How Important is Design for Fundraising?

For many grassroots nonprofit organizations, simply executing annual solicitations and stewardship messages on time is an accomplishment in itself. Spending the extra time and money on contemporary, attractive designs and professional photography for print pieces, newsletters, webpages, and other digital content is beyond the scope of concern, among the myriad of other problems that crop up for a small fundraising team. 

However, design matters to donors, so it should matter to fundraisers. Here is why:

Good design catches the attention of donors. They receive on average 92 pieces of printed nonprofit marketing mail every year, buried among 454 other marketing materials. Working professionals also receive on average 126 emails a day. So many nonprofit appeals still rely on standard Microsoft Office Suite design assets. They also recycle old low-resolution photos or even use stock images. None of this mediocre content will cause you to pause a quick scan of your email inbox, junk mail pile, or social media newsfeed. 

Good design tells a story. Just as a well-written appeal lays out a narrative with a conflict and resolution, evokes emotion, and contains a lesson, good design can amplify each of these aspects of a compelling story. If your message articulates why your organization’s cause is worthy, you have built a convincing case for support. The visual engagement of our flashy digital age makes it difficult to do good storytelling without strong aesthetic design. This helps to explain the exploding popularity of infographics and infographic videos, which present data and complex concepts using an attractive and memorable appearance. 

Good design is functional. It isn’t enough to have content that is pretty. Any interactive element of your organization’s outreach needs to be intuitive and easy. If it is time consuming or frustrating to make a donation, get involved, or find out more information, many will give up and go elsewhere. Websites need to be mobile-friendly; giving forms need to be short and straightforward; publications need to be organized. This may be the least-appreciated aspect of nonprofit fundraising design, but when done poorly it can be the greatest weakness. 

Good design invites participation. Beyond soliciting a donation, we ask supporters to do so many other things. Sign up for our newsletter, leave a comment below, register for an event, share to your social media, become a volunteer...all of these opportunities for participation engage donors more deeply with the mission, and they are most attractive with high quality design. Laying out the many ways that an individual can make a difference in an intuitive, beautiful format is enticing and broadens the mind to the possibilities of their participation. 

Good design signals strength and credibility. Donors are afraid of giving to an organization that is untrustworthy or ineffective. An ugly, outdated website is a huge red flag for individuals who want to be assured that important work is being done by competent professionals. It takes less than a minute to click around and get a first impression of how legitimate a nonprofit organization is from the design appearance of its digital content. Most importantly, the bar has been set: titans of the nonprofit industry like Feeding America, Habitat for Humanity, and The Nature Conservancy have professionally designed web and print materials. This is the new standard against which all nonprofit organizations will be measured, and if they cannot come close, donors may feel better off going with an established institution that seems more “legit.”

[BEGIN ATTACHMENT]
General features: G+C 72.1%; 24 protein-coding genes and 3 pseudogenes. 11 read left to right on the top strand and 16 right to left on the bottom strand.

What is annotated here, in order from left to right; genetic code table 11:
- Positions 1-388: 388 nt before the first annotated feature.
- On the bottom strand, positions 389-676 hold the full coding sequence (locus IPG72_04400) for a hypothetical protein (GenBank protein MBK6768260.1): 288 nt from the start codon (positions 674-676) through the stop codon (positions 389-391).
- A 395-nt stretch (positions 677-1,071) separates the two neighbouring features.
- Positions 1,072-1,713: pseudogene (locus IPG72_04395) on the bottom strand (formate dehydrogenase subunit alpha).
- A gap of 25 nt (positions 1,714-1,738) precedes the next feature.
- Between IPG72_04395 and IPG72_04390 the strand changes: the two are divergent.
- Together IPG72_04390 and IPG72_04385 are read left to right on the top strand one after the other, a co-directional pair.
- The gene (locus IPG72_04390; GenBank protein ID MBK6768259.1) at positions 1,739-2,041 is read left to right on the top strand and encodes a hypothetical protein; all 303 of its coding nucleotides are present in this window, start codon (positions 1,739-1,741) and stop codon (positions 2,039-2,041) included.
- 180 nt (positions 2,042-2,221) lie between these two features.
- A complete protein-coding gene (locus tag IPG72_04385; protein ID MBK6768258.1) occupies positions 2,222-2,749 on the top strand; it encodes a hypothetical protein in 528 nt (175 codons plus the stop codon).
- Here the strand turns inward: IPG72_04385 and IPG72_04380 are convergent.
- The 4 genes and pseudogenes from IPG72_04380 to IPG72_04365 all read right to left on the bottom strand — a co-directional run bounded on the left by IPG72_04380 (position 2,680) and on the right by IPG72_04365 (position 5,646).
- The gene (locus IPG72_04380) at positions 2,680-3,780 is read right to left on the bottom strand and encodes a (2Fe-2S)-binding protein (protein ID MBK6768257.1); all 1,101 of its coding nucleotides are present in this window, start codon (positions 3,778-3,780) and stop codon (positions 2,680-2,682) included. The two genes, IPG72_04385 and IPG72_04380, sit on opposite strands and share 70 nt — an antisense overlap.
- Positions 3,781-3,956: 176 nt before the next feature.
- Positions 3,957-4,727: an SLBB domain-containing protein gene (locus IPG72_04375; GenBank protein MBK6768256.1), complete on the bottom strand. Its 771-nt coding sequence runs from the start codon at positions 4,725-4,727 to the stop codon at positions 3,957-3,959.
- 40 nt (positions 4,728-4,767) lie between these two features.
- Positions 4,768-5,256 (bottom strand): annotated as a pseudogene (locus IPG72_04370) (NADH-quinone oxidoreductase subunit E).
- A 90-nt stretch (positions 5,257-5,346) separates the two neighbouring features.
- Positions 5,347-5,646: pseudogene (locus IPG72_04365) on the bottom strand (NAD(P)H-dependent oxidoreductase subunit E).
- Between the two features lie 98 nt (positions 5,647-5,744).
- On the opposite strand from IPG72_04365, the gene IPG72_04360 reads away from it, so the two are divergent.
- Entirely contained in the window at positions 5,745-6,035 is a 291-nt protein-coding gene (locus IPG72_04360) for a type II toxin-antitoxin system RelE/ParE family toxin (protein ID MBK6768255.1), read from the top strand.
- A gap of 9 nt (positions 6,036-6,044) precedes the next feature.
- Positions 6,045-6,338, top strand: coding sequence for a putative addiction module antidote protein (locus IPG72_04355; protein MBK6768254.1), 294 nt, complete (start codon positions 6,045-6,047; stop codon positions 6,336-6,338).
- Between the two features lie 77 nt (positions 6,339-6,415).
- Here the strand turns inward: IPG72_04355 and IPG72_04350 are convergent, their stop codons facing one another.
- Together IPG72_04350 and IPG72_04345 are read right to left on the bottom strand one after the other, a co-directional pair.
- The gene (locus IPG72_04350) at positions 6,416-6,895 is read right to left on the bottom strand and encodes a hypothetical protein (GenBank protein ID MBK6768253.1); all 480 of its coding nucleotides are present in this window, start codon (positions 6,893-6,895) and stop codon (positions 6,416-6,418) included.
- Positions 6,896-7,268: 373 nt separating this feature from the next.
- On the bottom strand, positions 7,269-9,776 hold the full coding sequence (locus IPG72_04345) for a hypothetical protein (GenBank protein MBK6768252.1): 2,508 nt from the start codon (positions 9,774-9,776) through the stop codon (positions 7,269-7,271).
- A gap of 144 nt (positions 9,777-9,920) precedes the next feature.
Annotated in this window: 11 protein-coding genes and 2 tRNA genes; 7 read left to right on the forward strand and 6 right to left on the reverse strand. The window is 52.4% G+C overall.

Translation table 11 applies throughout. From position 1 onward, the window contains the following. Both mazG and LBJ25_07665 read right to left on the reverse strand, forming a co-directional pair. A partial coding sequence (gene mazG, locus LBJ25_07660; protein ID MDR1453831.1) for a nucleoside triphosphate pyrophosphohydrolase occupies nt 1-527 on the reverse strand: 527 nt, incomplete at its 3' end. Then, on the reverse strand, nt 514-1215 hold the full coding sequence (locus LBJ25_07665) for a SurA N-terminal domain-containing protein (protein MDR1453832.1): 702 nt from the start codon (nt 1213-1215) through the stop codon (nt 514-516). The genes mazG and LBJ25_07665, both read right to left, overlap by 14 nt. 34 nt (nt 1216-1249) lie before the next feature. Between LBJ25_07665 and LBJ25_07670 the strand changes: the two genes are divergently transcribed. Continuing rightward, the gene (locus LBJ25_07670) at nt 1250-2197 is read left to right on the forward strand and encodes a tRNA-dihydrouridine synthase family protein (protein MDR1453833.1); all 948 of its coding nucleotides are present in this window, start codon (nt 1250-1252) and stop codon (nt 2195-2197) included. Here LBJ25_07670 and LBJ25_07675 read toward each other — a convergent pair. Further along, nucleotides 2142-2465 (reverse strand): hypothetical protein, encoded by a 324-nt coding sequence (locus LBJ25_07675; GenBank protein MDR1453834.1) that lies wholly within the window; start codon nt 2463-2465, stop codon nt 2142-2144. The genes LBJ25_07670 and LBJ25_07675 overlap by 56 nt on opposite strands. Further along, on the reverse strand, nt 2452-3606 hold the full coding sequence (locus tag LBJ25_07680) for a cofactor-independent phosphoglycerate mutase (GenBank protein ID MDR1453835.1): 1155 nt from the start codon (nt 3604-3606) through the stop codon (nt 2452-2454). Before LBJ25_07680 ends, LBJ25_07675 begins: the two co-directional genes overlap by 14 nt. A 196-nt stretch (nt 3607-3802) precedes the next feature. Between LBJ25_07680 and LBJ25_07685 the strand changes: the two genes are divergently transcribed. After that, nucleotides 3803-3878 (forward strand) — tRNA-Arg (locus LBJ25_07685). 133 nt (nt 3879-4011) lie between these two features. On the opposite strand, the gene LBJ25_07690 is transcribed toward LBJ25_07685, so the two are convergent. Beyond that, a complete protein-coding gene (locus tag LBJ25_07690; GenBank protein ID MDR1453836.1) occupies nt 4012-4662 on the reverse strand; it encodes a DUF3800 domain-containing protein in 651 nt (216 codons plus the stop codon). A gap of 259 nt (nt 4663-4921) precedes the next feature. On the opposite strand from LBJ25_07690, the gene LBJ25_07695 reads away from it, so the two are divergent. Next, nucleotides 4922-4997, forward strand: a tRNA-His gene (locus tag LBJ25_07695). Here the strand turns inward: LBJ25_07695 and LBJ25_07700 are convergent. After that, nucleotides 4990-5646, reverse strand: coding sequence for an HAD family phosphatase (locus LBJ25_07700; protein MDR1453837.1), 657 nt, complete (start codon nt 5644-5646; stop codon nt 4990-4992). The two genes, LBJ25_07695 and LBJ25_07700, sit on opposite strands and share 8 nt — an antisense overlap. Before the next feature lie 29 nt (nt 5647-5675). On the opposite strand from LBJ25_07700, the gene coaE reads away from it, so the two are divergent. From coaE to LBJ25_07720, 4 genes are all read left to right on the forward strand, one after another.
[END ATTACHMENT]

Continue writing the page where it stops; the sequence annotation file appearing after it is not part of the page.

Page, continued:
So how to get started? 

Consult experts. If there isn’t someone on your staff or board with a marketing and design background, look for introductions to someone in that profession. The trend of minimalism and simplicity in design might make you think that anyone can do this stuff - far from it. Although you may not know how to put together high quality design, anyone can recognize it when they see it. 

Establish a budget. There is substantial value to high quality design content for nonprofits, so professional creation comes with a cost. It will be worth it, and you might be able to find a donor to underwrite something like a website overhaul if they recognize the importance and impact. If you have the choice between mediocre pro-bono work or paying for excellence, the latter will always be the better option in the long run. 

Focus on evergreen. Although nothing lasts forever, it’s important to get the most value for your money. Building a stockpile of professional photography can be a once-a-year project if you plan it well. Recurring designs for things like newsletters, annual reports, or webpages will continue to “pay back” the time and expense that you put into proper design. 

A commitment to professionalism in fundraising requires high standards for design among other things like grammar, handwriting, public speaking, and more. Fundraising for nonprofits is not only important and inspiring: it can also be beautiful.  

For some inspiration on what is possible with incredible design for a nonprofit organization, check out Charity: Water


  1. Prospettiva illuminante! Il design svolge un ruolo cruciale nel successo della raccolta fondi, catturando l'attenzione e trasmettendo credibilità. Il tuo articolo sottolinea l'importanza di un design riflessivo nei progetti non profit. Grazie per mettere in evidenza questo aspetto vitale!


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